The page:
More jabs could help if flu, coronavirus timing converges

The flu virus.
The flu virus.

Pharmacy groups have welcomed the NSW Government’s move to allow pharmacists to vaccinate 10-year-olds

Health Minister Brad Hazzard announced the move on Monday, saying that with the likely convergence of a COVID-19 pandemic with this year’s flu season, giving families more options is a sensible tactic.

“Last year was the longest flu season on record and in 2017 more than 650 people in NSW died from flu-related conditions, and now we have COVID-19,” Mr Hazzard said.

“While the flu vaccine won’t combat COVID-19, it will help reduce the severity and spread of flu, which can lower a person’s immunity and make them susceptible to other illnesses.

“By allowing pharmacists to administer privately purchased flu vaccines to people aged 10 years and over, families now have more choice when booking-in for a flu jab.”

The change is expected to come into effect by mid-March.

Pharmacy Guild NSW Branch president David Heffernan welcomed the announcement, saying it was a positive and timely step ahead of what may be another bad season for influenza.

“This beneficial change will allow trained pharmacist vaccinators to make an even bigger contribution to herd immunity in NSW. It also brings NSW into line with other jurisdictions that have taken this step. 

“We thank the Minister for Health, Brad Hazzard, and the NSW Government for this timely move,” he said.

“We also continue to urge the inclusion of community pharmacies in the distribution of the National Immunisation Program vaccines for at-risk patients,” Mr Heffernan said.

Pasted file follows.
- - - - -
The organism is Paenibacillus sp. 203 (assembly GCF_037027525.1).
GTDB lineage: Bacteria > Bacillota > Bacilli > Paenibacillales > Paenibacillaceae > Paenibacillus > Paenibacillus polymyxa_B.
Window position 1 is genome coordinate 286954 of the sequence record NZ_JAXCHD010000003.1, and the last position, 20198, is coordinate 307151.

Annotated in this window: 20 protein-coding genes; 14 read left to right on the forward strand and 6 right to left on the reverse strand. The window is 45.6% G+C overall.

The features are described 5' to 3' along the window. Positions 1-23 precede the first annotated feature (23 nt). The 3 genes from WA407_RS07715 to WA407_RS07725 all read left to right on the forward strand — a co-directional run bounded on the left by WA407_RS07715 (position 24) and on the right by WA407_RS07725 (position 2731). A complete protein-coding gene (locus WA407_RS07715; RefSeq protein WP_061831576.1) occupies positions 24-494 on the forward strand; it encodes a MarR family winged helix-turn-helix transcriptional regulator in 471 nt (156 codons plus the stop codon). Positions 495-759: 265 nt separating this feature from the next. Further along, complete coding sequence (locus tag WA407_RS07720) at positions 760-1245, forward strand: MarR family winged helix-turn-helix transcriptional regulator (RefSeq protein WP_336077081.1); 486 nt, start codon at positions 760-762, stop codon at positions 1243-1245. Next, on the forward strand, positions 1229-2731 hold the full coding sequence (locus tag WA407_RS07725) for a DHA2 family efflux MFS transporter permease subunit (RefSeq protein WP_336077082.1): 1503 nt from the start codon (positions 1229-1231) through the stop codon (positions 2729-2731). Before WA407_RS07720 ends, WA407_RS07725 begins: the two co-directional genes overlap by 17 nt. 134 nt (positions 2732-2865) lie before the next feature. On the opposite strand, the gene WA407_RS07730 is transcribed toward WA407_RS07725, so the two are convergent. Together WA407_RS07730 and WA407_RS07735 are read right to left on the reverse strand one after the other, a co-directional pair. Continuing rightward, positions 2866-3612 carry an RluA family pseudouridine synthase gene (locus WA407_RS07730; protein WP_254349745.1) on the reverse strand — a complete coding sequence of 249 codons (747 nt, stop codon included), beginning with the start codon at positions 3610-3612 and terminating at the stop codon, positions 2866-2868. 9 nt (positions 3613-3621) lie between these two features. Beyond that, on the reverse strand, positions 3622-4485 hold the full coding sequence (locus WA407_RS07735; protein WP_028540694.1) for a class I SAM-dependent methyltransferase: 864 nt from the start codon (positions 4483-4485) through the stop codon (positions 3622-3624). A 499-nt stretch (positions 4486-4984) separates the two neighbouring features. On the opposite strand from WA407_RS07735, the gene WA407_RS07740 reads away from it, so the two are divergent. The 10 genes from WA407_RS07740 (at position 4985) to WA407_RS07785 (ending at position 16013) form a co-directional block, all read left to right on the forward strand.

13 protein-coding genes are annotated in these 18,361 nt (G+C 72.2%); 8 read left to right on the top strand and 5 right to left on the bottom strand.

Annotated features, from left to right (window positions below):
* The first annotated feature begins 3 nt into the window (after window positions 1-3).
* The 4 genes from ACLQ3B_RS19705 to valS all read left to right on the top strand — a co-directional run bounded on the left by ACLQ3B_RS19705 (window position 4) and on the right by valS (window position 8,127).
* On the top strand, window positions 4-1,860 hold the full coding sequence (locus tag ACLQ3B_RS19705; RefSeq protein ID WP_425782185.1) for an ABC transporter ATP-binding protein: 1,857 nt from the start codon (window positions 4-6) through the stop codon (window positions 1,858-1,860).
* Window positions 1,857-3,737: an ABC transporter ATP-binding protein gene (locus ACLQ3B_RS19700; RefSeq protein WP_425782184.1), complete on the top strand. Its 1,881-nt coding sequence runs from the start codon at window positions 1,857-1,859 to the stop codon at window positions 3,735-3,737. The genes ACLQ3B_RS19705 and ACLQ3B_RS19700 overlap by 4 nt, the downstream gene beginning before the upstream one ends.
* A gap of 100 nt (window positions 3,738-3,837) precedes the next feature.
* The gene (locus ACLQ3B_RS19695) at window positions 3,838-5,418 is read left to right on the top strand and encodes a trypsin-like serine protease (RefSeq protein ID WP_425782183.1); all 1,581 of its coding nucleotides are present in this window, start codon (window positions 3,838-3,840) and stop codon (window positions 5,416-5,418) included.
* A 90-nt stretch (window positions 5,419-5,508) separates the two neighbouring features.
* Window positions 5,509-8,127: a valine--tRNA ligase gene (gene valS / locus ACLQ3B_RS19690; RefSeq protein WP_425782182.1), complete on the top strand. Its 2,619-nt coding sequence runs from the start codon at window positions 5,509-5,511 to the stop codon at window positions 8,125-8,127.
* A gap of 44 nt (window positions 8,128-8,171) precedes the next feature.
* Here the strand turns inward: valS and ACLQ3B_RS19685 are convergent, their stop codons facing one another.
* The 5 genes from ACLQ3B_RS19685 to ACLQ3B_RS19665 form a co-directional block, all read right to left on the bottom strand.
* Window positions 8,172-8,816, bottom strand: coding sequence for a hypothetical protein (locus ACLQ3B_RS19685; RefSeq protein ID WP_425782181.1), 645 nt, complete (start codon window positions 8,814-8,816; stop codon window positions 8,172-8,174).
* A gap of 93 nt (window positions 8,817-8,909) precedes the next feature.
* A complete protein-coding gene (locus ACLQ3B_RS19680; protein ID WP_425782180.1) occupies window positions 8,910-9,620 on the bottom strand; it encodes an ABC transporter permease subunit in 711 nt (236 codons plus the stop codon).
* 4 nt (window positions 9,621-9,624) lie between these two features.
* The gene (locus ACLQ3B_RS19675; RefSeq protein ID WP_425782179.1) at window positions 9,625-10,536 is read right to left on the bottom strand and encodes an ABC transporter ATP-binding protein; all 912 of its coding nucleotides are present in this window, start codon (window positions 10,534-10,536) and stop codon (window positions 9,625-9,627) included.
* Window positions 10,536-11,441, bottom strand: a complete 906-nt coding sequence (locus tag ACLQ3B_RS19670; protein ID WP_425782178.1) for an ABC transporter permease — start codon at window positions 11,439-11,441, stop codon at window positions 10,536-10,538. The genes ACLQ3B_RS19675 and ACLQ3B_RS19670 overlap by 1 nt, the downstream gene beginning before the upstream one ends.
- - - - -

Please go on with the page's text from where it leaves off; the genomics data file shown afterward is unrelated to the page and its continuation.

PSA NSW Branch President, Professor Peter Carroll, also congratulated Minister Hazzard.

“This is a significant announcement from the NSW Government and will protect younger children from influenza and significantly increase immunisation rates in the state,” he said.

“During 2019, NSW recorded the highest confirmed cases of influenza in Australia with children particularly susceptible to the flu.

“Studies have found that less than a third of children are being immunised each flu season and influenza causes a substantial number of ICU admissions in Australian children each year.”

Professor Carroll said NSW children would now be better protected from influenza as today’s announcement would allow families greater access to the vaccine and was particularly timely with the upcoming flu season.

“Allowing pharmacists to vaccinate makes it more convenient for families, providing greater access to the influenza vaccine and improving rates of immunisation,” he said.

“Already, this year there have been 4,725 confirmed cases of influenza in NSW and with the likely convergence of a COVID-19 pandemic with winter influenza, this move will help to bolster immunity in NSW.

“Boosting vaccination rates and preventing influenza outbreaks can ease pressure on our GP surgeries and hospital emergency departments.”

The NSW decision comes a week after Queensland Health announced that pharmacists will be able to administer the influenza vaccination, and adrenaline, to people aged 10 years and above.

In that state, trained pharmacists in the state will also be able to administer cholera, diphtheria, tetanus and pertussis (dTpa); diphtheria, tetanus, pertussis and poliomyelitis (dTpa-IPV); Haemophilus influenza type B; hepatitis A; meningococcal ACWY; poliomyelitis; and measles, mumps, rubella (MMR) vaccines to people aged 16 years and above.

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